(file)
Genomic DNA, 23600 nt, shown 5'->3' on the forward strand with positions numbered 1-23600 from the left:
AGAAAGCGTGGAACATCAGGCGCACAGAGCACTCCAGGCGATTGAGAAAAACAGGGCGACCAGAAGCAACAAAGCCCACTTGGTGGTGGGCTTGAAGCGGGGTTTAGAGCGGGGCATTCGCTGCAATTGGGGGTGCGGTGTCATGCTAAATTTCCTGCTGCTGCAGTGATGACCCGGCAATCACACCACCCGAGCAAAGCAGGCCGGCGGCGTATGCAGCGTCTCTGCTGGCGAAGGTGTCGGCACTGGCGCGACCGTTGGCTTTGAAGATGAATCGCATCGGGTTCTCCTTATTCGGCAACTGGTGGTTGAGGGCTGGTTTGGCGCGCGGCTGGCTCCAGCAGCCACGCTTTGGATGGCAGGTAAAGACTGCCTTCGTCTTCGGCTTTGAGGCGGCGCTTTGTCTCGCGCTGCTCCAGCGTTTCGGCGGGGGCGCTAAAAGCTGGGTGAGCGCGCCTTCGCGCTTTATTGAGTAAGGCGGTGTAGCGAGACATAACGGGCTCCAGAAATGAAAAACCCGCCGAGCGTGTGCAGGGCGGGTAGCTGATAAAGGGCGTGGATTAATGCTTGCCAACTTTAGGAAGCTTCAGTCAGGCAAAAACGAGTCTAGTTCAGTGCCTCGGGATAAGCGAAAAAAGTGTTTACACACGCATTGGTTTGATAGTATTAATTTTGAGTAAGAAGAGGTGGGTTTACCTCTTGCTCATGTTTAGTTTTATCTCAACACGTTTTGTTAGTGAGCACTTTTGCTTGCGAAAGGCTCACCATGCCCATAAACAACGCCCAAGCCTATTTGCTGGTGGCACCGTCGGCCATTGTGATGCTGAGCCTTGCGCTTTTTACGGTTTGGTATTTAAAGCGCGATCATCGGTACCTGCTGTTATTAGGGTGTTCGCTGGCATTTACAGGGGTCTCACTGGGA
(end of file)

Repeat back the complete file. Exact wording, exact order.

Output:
Genomic DNA, 23600 nt, shown 5'->3' on the forward strand with positions numbered 1-23600 from the left:
AGAAAGCGTGGAACATCAGGCGCACAGAGCACTCCAGGCGATTGAGAAAAACAGGGCGACCAGAAGCAACAAAGCCCACTTGGTGGTGGGCTTGAAGCGGGGTTTAGAGCGGGGCATTCGCTGCAATTGGGGGTGCGGTGTCATGCTAAATTTCCTGCTGCTGCAGTGATGACCCGGCAATCACACCACCCGAGCAAAGCAGGCCGGCGGCGTATGCAGCGTCTCTGCTGGCGAAGGTGTCGGCACTGGCGCGACCGTTGGCTTTGAAGATGAATCGCATCGGGTTCTCCTTATTCGGCAACTGGTGGTTGAGGGCTGGTTTGGCGCGCGGCTGGCTCCAGCAGCCACGCTTTGGATGGCAGGTAAAGACTGCCTTCGTCTTCGGCTTTGAGGCGGCGCTTTGTCTCGCGCTGCTCCAGCGTTTCGGCGGGGGCGCTAAAAGCTGGGTGAGCGCGCCTTCGCGCTTTATTGAGTAAGGCGGTGTAGCGAGACATAACGGGCTCCAGAAATGAAAAACCCGCCGAGCGTGTGCAGGGCGGGTAGCTGATAAAGGGCGTGGATTAATGCTTGCCAACTTTAGGAAGCTTCAGTCAGGCAAAAACGAGTCTAGTTCAGTGCCTCGGGATAAGCGAAAAAAGTGTTTACACACGCATTGGTTTGATAGTATTAATTTTGAGTAAGAAGAGGTGGGTTTACCTCTTGCTCATGTTTAGTTTTATCTCAACACGTTTTGTTAGTGAGCACTTTTGCTTGCGAAAGGCTCACCATGCCCATAAACAACGCCCAAGCCTATTTGCTGGTGGCACCGTCGGCCATTGTGATGCTGAGCCTTGCGCTTTTTACGGTTTGGTATTTAAAGCGCGATCATCGGTACCTGCTGTTATTAGGGTGTTCGCTGGCATTTACAGGGGTCTCACTGGGA